Whatever lawmakers and prosecutors use to classify crimes (e.g., violent/nonviolent), where does our professional obligation to tell the truth begin and end? Prosecutors are obviously not going to classify “child pornography” as a drug offense or moving violation. The problem isn’t that looking at images of child sexual abuse has nothing to do with violent acts, it has to do with the legal definitions … and lawmakers are typically less concerned with the precise nature of language than we typically are.
However, there is a real question about how much masturbating to images of violence against children actually does become an act of violence in itself. I don’t have the answers, but I do have some questions:
- At what point does watching images of children being sexually abused become an act of violence regardless of legal definitions? To use some analogies, at what point is receiving stolen goods akin to the actual theft? And, at a time when we can buy goods made by American corporations in countries where they may exploit child labor, at what point do we all need to consider our actions?
- Isn’t the act of looking at pictures on the internet somehow different from how violent someone might be elsewhere in their lives? Or their risk to become violent? Do we minimize peoples’ actions because they’re less likely to be violent in the future?
- Setting aside looking at imagery on computers, how would we understand someone who is present at a sexual crime, observes, and perhaps masturbates during it, and does nothing?
- Before we assume that it is or is not its own form of violence, abuse, etc., maybe we should ask the young people in the images themselves? Or their caregivers and guardians?
- Maybe we should consider that the notions of many interested persons about what is and isn’t violence came about before the current state of electronic communications and social media?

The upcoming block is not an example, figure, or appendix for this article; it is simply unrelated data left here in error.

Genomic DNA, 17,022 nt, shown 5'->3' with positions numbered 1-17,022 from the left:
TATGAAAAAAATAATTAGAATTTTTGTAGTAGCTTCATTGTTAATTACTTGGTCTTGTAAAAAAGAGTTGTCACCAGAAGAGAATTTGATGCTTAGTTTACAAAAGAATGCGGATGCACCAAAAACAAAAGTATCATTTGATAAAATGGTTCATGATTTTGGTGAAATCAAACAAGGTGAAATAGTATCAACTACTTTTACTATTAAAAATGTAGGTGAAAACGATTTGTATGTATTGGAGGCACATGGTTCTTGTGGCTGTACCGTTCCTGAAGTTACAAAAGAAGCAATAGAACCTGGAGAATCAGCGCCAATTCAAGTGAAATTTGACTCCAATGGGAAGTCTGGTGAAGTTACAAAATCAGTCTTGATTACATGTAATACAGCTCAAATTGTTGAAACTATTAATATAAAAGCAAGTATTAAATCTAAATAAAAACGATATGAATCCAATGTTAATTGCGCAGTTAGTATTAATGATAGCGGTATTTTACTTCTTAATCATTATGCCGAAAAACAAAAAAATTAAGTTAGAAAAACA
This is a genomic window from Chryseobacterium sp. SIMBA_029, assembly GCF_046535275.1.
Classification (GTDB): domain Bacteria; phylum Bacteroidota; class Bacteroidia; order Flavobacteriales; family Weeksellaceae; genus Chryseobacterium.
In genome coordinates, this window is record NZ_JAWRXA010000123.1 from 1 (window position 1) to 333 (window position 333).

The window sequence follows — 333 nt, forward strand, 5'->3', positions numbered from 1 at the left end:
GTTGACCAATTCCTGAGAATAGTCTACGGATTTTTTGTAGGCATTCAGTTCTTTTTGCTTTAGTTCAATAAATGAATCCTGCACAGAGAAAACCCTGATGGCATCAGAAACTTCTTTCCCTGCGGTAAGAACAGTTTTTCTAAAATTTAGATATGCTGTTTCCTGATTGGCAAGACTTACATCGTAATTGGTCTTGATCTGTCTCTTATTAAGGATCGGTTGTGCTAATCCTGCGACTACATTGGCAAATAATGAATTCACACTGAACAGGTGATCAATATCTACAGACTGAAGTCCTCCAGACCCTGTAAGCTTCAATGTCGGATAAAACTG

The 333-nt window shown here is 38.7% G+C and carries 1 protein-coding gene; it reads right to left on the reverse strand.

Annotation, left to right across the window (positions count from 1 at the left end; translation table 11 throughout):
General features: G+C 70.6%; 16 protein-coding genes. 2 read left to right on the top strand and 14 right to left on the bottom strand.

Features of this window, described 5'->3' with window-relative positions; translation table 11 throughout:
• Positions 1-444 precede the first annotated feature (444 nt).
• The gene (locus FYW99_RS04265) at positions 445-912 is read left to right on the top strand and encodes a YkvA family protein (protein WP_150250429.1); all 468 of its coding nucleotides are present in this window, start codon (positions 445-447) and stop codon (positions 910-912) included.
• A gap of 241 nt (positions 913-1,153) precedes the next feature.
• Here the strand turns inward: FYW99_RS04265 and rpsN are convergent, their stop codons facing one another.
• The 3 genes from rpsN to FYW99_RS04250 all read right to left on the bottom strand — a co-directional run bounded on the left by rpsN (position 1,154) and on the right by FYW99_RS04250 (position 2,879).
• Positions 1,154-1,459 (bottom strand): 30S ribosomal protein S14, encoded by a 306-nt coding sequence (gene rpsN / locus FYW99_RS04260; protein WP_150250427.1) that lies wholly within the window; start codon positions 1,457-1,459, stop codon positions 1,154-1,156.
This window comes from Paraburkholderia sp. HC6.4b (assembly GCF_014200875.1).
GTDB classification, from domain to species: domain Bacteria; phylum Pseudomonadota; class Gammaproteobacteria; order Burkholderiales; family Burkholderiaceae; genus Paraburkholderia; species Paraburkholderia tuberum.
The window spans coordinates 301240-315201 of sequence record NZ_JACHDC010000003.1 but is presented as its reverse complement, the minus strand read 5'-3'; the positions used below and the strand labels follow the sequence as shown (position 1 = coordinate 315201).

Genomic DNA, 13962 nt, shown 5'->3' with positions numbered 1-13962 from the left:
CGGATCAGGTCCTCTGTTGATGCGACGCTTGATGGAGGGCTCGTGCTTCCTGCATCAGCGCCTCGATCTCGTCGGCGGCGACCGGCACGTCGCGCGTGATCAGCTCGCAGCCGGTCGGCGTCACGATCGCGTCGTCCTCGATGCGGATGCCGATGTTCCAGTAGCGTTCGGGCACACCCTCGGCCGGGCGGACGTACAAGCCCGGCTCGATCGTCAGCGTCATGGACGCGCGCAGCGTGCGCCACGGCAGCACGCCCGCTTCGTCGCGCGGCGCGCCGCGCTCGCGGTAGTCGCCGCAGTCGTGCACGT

- Given that society has changed (e.g., social media and its prevalence in the lives of people) is it time to revise our definitions of what is and isn’t an act of violence? Or is it time for us as professionals to be more aware of the potential for violence within communications?
- When we look at the results of cyber-bullying (e.g., Rehteah Parsons’ suicide in Nova Scotia), at what point do we agree that Internet-based imagery and statements *do* become an act of violence?
- At what point do silent observers become collaborators in violent processes? Isn’t this a question that western societies have asked many times since the start of World War II?
- Are we as professionals simply asking the wrong questions when we rely on legal definitions to shape our language? Granted, most of us need to work within legal frameworks and understand the relevant terminology. Should we have higher standards in our own reports? In other words, whether an images “meets criteria” for a legal standard or not, shouldn’t we be clear in our communications about what we do and don’t know about the clinical implications?
- If we say that laws considering it are “Orwellian” and make comparisons to the fantasy writings of Lewis Carroll, are we not engaging in the same kind of overstatement that we’re accusing our lawmakers of?
- There is a saying that “all that is necessary for evil to triumph is that good men do nothing.” Personally, I have little use for the word “evil.” Just the same, how might that phrase apply to people who view images of child sexual abuse? Is it possible that lawmakers are recognizing the harm to children and using the first words that come to mind? Is that really “Orwellian”?
David S. Prescott, LICSW